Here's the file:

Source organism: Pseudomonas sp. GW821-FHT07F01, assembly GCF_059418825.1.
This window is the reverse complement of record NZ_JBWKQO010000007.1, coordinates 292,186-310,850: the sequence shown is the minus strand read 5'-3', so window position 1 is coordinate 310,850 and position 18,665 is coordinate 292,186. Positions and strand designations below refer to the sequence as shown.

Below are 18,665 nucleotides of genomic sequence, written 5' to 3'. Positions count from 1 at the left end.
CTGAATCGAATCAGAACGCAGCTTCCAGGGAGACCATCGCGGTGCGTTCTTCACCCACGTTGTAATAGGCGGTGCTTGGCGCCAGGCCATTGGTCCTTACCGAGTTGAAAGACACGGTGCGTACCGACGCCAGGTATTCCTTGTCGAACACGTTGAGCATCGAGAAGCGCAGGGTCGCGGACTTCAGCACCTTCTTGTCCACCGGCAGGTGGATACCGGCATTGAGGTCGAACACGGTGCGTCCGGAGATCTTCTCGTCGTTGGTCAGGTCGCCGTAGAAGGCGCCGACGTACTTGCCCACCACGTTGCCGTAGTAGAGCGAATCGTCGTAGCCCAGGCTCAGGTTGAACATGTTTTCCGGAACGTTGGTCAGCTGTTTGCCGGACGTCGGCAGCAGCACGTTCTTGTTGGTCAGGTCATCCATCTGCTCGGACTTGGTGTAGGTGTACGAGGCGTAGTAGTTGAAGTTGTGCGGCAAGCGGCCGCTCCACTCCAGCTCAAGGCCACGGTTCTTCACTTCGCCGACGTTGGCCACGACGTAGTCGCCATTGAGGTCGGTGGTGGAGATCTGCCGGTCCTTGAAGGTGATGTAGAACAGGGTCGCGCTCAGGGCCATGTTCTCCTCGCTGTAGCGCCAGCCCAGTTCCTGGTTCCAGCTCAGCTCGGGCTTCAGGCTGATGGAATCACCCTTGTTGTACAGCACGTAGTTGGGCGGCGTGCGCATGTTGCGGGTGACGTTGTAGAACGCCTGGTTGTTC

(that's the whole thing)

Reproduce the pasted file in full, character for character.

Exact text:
Source organism: Pseudomonas sp. GW821-FHT07F01, assembly GCF_059418825.1.
This window is the reverse complement of record NZ_JBWKQO010000007.1, coordinates 292,186-310,850: the sequence shown is the minus strand read 5'-3', so window position 1 is coordinate 310,850 and position 18,665 is coordinate 292,186. Positions and strand designations below refer to the sequence as shown.

Below are 18,665 nucleotides of genomic sequence, written 5' to 3'. Positions count from 1 at the left end.
CTGAATCGAATCAGAACGCAGCTTCCAGGGAGACCATCGCGGTGCGTTCTTCACCCACGTTGTAATAGGCGGTGCTTGGCGCCAGGCCATTGGTCCTTACCGAGTTGAAAGACACGGTGCGTACCGACGCCAGGTATTCCTTGTCGAACACGTTGAGCATCGAGAAGCGCAGGGTCGCGGACTTCAGCACCTTCTTGTCCACCGGCAGGTGGATACCGGCATTGAGGTCGAACACGGTGCGTCCGGAGATCTTCTCGTCGTTGGTCAGGTCGCCGTAGAAGGCGCCGACGTACTTGCCCACCACGTTGCCGTAGTAGAGCGAATCGTCGTAGCCCAGGCTCAGGTTGAACATGTTTTCCGGAACGTTGGTCAGCTGTTTGCCGGACGTCGGCAGCAGCACGTTCTTGTTGGTCAGGTCATCCATCTGCTCGGACTTGGTGTAGGTGTACGAGGCGTAGTAGTTGAAGTTGTGCGGCAAGCGGCCGCTCCACTCCAGCTCAAGGCCACGGTTCTTCACTTCGCCGACGTTGGCCACGACGTAGTCGCCATTGAGGTCGGTGGTGGAGATCTGCCGGTCCTTGAAGGTGATGTAGAACAGGGTCGCGCTCAGGGCCATGTTCTCCTCGCTGTAGCGCCAGCCCAGTTCCTGGTTCCAGCTCAGCTCGGGCTTCAGGCTGATGGAATCACCCTTGTTGTACAGCACGTAGTTGGGCGGCGTGCGCATGTTGCGGGTGACGTTGTAGAACGCCTGGTTGTTC